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Special Issue "Sustainability and Materials"

A special issue of Sustainability (ISSN 2071-1050).

Deadline for manuscript submissions: closed (31 August 2017)

Special Issue Editor

Guest Editor
Prof. Dr. P.V. Kandachar

Faculty of Industrial Design Engineering, Delft University of Technology, Landbergstraat 15, 2628 CE Delft, The Netherlands
Website | E-Mail
Phone: +31-(0)15-27-85769
Interests: design; design thinking; inclusive innovation; well-being; emerging markets; development economics; sustainable development; social sustainability; technology; materials and manufacturing technology; design tools and methods; design strategy; user-centredness; entrepreneurship; research and development

Special Issue Information

Dear Colleagues,

Materials have close connection with real world challenges; they also are interlinked with sustainability, during the entire value chain, encompassing all major aspects of sustainability: social-, cultural-, economic-, and environmental. Many concepts of sustainability, like industrial ecology, life cycle assessment, eco-efficiency, as well as new thinking such as “Frugal innovation (doing more with less)”, “Cradle to Cradle”, “Biomimicry”, etc., are guiding the development of the next generation of materials, products, and processes.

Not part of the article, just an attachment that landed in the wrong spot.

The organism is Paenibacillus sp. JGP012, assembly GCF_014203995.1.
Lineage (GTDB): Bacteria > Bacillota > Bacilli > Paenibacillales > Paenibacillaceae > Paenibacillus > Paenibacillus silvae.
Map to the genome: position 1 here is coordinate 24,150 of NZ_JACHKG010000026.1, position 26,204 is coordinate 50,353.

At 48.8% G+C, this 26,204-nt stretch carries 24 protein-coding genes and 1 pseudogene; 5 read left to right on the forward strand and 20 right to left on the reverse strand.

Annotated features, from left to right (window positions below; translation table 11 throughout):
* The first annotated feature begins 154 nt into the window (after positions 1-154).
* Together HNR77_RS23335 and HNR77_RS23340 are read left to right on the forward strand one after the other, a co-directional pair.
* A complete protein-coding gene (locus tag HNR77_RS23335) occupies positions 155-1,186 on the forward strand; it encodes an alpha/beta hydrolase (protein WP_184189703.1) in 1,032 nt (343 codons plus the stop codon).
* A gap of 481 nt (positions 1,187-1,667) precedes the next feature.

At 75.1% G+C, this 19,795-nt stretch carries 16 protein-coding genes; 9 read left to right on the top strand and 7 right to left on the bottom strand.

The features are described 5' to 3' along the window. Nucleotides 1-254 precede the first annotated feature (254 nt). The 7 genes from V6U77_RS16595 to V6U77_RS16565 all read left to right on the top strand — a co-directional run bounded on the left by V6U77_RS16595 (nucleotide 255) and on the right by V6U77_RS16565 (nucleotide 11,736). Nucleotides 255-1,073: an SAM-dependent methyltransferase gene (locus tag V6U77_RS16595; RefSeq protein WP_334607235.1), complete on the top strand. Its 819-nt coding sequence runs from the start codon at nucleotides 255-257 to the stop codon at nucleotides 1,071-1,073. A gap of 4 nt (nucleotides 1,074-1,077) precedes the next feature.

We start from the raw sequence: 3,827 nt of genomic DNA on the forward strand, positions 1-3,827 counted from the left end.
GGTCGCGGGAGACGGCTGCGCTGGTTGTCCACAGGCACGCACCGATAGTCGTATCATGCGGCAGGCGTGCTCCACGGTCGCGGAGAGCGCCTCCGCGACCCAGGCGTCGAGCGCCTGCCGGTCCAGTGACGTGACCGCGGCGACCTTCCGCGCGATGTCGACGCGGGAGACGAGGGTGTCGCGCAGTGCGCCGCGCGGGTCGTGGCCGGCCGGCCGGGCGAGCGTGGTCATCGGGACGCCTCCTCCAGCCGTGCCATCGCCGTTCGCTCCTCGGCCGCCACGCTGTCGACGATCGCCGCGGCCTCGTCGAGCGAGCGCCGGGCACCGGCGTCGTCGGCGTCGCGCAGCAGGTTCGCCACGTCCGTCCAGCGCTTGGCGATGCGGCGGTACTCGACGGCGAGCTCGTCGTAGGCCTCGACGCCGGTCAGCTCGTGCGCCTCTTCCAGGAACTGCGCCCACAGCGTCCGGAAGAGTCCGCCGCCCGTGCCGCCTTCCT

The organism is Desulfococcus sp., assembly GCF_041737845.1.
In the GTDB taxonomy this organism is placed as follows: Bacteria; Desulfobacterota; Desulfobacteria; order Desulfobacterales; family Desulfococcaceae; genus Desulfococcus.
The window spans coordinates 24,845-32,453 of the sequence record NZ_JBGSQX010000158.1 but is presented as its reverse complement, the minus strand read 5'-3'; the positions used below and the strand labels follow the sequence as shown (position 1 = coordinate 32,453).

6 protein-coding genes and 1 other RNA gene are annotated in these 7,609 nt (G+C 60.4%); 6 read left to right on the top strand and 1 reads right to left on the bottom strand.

During the last several decades, rapid economic growth has resulted in enormous material prosperity, but also in a substantial increase in environmental impacts and a rapid depletion of material resources, calling for austerity in resource-intensive applications and appropriate human behavior. Sustainable energy technologies, for instance, rely on materials at risk of supply disruptions in the short term, such as Critical Materials.

While sustainability is now the key driver of innovation, materials have a large role to play in achieving a transition to more sustainable planet. What are the ways materials are responding to challenges raised by the need for global sustainability? What are the implications for materials consumption, use and human behavior? Is material resource criticality an opportunity for sustainable innovations? How are materials and social sustainability related? How are businesses responding to the challenges of integrating simultaneously, culture, communities, environment, economy, green technologies, and materials? What are and should be the roles of scientists, designers, policy makers, etc.? Which multidisciplinary, interdisciplinary and transdisciplinary approaches are being explored? New scientific, technological and policy insights, visions, principles and experiences addressing such questions and related issues form the essence of this Special Issue.